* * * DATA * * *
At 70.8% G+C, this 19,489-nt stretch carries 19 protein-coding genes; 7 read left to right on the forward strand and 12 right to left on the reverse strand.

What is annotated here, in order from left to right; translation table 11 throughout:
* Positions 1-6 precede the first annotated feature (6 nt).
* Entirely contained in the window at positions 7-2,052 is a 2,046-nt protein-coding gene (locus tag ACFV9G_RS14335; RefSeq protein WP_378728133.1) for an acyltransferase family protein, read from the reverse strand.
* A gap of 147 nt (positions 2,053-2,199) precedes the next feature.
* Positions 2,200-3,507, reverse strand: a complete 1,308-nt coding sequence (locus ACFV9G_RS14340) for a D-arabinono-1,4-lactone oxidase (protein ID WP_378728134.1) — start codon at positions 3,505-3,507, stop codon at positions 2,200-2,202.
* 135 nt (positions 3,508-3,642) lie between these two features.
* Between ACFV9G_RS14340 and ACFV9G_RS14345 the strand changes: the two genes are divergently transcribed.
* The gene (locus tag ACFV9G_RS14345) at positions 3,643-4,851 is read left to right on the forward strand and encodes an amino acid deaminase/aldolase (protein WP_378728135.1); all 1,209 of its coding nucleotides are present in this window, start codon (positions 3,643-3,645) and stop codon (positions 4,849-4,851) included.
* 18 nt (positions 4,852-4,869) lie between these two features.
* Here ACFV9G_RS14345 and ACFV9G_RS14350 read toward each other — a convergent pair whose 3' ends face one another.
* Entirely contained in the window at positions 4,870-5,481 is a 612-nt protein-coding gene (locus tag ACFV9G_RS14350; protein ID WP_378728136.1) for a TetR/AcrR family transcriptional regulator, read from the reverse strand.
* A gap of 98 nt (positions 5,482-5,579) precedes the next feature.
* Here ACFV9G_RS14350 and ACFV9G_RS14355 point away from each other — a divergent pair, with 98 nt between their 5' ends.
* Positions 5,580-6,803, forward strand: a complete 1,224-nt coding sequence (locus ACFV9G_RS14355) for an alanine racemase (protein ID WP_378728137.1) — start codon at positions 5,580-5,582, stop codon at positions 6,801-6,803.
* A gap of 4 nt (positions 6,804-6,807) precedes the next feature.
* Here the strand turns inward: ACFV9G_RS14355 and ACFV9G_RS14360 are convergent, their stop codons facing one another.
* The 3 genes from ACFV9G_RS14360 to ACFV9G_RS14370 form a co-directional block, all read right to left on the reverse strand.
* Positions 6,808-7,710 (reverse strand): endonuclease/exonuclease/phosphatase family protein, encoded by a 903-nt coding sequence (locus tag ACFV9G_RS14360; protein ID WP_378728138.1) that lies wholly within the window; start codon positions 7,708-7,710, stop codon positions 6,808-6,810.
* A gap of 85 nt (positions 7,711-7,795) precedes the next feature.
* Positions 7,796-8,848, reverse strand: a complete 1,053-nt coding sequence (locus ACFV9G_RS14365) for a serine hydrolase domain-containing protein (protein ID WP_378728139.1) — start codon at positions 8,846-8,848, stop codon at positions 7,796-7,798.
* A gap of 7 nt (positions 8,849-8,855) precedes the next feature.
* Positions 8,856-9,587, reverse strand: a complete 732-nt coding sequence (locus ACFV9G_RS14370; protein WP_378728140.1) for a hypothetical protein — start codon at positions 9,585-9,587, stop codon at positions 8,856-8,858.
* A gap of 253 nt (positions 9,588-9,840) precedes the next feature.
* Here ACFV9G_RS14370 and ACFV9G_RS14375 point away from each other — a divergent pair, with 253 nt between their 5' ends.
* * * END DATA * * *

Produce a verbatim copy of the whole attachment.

At 70.8% G+C, this 19,489-nt stretch carries 19 protein-coding genes; 7 read left to right on the forward strand and 12 right to left on the reverse strand.

What is annotated here, in order from left to right; translation table 11 throughout:
* Positions 1-6 precede the first annotated feature (6 nt).
* Entirely contained in the window at positions 7-2,052 is a 2,046-nt protein-coding gene (locus tag ACFV9G_RS14335; RefSeq protein WP_378728133.1) for an acyltransferase family protein, read from the reverse strand.
* A gap of 147 nt (positions 2,053-2,199) precedes the next feature.
* Positions 2,200-3,507, reverse strand: a complete 1,308-nt coding sequence (locus ACFV9G_RS14340) for a D-arabinono-1,4-lactone oxidase (protein ID WP_378728134.1) — start codon at positions 3,505-3,507, stop codon at positions 2,200-2,202.
* 135 nt (positions 3,508-3,642) lie between these two features.
* Between ACFV9G_RS14340 and ACFV9G_RS14345 the strand changes: the two genes are divergently transcribed.
* The gene (locus tag ACFV9G_RS14345) at positions 3,643-4,851 is read left to right on the forward strand and encodes an amino acid deaminase/aldolase (protein WP_378728135.1); all 1,209 of its coding nucleotides are present in this window, start codon (positions 3,643-3,645) and stop codon (positions 4,849-4,851) included.
* 18 nt (positions 4,852-4,869) lie between these two features.
* Here ACFV9G_RS14345 and ACFV9G_RS14350 read toward each other — a convergent pair whose 3' ends face one another.
* Entirely contained in the window at positions 4,870-5,481 is a 612-nt protein-coding gene (locus tag ACFV9G_RS14350; protein ID WP_378728136.1) for a TetR/AcrR family transcriptional regulator, read from the reverse strand.
* A gap of 98 nt (positions 5,482-5,579) precedes the next feature.
* Here ACFV9G_RS14350 and ACFV9G_RS14355 point away from each other — a divergent pair, with 98 nt between their 5' ends.
* Positions 5,580-6,803, forward strand: a complete 1,224-nt coding sequence (locus ACFV9G_RS14355) for an alanine racemase (protein ID WP_378728137.1) — start codon at positions 5,580-5,582, stop codon at positions 6,801-6,803.
* A gap of 4 nt (positions 6,804-6,807) precedes the next feature.
* Here the strand turns inward: ACFV9G_RS14355 and ACFV9G_RS14360 are convergent, their stop codons facing one another.
* The 3 genes from ACFV9G_RS14360 to ACFV9G_RS14370 form a co-directional block, all read right to left on the reverse strand.
* Positions 6,808-7,710 (reverse strand): endonuclease/exonuclease/phosphatase family protein, encoded by a 903-nt coding sequence (locus tag ACFV9G_RS14360; protein ID WP_378728138.1) that lies wholly within the window; start codon positions 7,708-7,710, stop codon positions 6,808-6,810.
* A gap of 85 nt (positions 7,711-7,795) precedes the next feature.
* Positions 7,796-8,848, reverse strand: a complete 1,053-nt coding sequence (locus ACFV9G_RS14365) for a serine hydrolase domain-containing protein (protein ID WP_378728139.1) — start codon at positions 8,846-8,848, stop codon at positions 7,796-7,798.
* A gap of 7 nt (positions 8,849-8,855) precedes the next feature.
* Positions 8,856-9,587, reverse strand: a complete 732-nt coding sequence (locus ACFV9G_RS14370; protein WP_378728140.1) for a hypothetical protein — start codon at positions 9,585-9,587, stop codon at positions 8,856-8,858.
* A gap of 253 nt (positions 9,588-9,840) precedes the next feature.
* Here ACFV9G_RS14370 and ACFV9G_RS14375 point away from each other — a divergent pair, with 253 nt between their 5' ends.